Skin Cancer

Vitamin B3 derivative cuts risk of new skin cancers

A year of treatment with nicotinamide, a form of vitamin B3, significantly lowered the risk of common, non-melanoma skin cancer in high-risk patients, according to University of Sydney research published today in the New ...

Oct 21, 2015
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Check yourself for signs of skin cancer, doctors advise

(HealthDay)—Many busy parents take the time to slather sunscreen on their children before heading outdoors, but they may neglect to protect their own skin. Dermatologists caution that skin cancer can affect anyone—even ...

Sep 22, 2015
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Collagen's role in skin cancer

Type VII collagen is an important protein that helps hold the skin together. Patients with a severe skin condition known as recessive dystrophic epidermolysis bullosa (RDEB) have genetic mutations that lead to reductions ...

Oct 23, 2015
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Skin neoplasms (also known as "skin cancer") are skin growths with differing causes and varying degrees of malignancy. The three most common malignant skin cancers are basal cell cancer, squamous cell cancer, and melanoma, each of which is named after the type of skin cell from which it arises. Skin cancer generally develops in the epidermis (the outermost layer of skin), so a tumor can usually be seen. This means that it is often possible to detect skin cancers at an early stage. Unlike many other cancers, including those originating in the lung, pancreas, and stomach, only a small minority of those affected will actually die of the disease, though it can be disfiguring. Melanoma survival rates are poorer than for non-melanoma skin cancer, although when melanoma is diagnosed at an early stage, treatment is easier and more people survive.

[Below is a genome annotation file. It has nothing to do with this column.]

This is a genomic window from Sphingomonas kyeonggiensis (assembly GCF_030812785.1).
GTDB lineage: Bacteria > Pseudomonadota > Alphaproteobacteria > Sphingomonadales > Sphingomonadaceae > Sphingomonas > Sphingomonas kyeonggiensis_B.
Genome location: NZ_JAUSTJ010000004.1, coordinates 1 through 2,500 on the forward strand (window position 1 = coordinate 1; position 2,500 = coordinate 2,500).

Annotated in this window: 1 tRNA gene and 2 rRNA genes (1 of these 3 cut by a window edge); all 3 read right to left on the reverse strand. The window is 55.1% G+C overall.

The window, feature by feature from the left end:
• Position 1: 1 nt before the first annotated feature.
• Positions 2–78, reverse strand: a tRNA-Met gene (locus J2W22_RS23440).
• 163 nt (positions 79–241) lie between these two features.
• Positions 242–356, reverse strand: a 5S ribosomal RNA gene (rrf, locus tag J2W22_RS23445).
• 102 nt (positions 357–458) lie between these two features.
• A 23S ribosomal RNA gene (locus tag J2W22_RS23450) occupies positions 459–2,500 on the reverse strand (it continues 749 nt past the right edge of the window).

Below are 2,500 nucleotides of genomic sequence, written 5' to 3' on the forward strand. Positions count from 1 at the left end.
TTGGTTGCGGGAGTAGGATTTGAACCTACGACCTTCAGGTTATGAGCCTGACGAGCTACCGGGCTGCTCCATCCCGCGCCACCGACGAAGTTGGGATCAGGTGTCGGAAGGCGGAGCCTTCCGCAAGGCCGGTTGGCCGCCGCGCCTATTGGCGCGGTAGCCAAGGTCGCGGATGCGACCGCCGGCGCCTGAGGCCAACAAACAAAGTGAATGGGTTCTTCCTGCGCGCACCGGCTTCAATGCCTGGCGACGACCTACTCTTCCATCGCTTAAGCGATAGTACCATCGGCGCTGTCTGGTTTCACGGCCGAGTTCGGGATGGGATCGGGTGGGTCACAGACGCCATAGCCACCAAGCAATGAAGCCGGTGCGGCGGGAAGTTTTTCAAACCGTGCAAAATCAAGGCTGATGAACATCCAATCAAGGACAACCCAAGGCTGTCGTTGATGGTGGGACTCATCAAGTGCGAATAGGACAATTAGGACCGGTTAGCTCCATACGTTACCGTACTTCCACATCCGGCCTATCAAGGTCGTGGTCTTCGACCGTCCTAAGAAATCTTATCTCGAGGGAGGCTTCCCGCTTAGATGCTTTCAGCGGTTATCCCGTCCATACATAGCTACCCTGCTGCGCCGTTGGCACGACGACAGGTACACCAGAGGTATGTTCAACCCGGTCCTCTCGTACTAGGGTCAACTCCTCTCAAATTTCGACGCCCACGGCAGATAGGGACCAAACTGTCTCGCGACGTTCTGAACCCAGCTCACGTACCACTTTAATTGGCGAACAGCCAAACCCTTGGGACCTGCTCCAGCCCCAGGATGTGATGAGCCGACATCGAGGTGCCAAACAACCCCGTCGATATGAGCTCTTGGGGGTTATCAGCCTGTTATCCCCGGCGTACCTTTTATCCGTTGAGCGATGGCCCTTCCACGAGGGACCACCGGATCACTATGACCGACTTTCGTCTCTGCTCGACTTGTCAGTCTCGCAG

Skin cancer is the most commonly diagnosed type of cancer. Melanoma and non-melanoma skin cancers combined are more common than lung, breast, colorectal, and prostate cancer. Melanoma is less common than both basal cell carcinoma and squamous cell carcinoma, but it is the most serious — for example, in the UK there were over 11,700 new cases of melanoma in 2008, and over 2,000 deaths. It is the second most common cancer in young adults aged 15–34 in the UK. Most cases are caused by over-exposure to UV rays from the sun or sunbeds. Non-melanoma skin cancers are the most common skin cancers. The majority of these are basal cell carcinomas. These are usually localized growths caused by excessive cumulative exposure to the sun and do not tend to spread.

This text uses material from Wikipedia licensed under CC BY-SA

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